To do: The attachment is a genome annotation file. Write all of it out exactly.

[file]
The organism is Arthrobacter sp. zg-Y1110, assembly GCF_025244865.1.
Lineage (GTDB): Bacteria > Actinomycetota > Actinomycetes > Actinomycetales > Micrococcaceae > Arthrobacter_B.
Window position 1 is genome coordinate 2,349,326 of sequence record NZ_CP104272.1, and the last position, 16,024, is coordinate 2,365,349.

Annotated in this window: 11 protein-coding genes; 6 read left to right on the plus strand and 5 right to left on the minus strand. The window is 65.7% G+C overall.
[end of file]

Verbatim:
The organism is Arthrobacter sp. zg-Y1110, assembly GCF_025244865.1.
Lineage (GTDB): Bacteria > Actinomycetota > Actinomycetes > Actinomycetales > Micrococcaceae > Arthrobacter_B.
Window position 1 is genome coordinate 2,349,326 of sequence record NZ_CP104272.1, and the last position, 16,024, is coordinate 2,365,349.

Annotated in this window: 11 protein-coding genes; 6 read left to right on the plus strand and 5 right to left on the minus strand. The window is 65.7% G+C overall.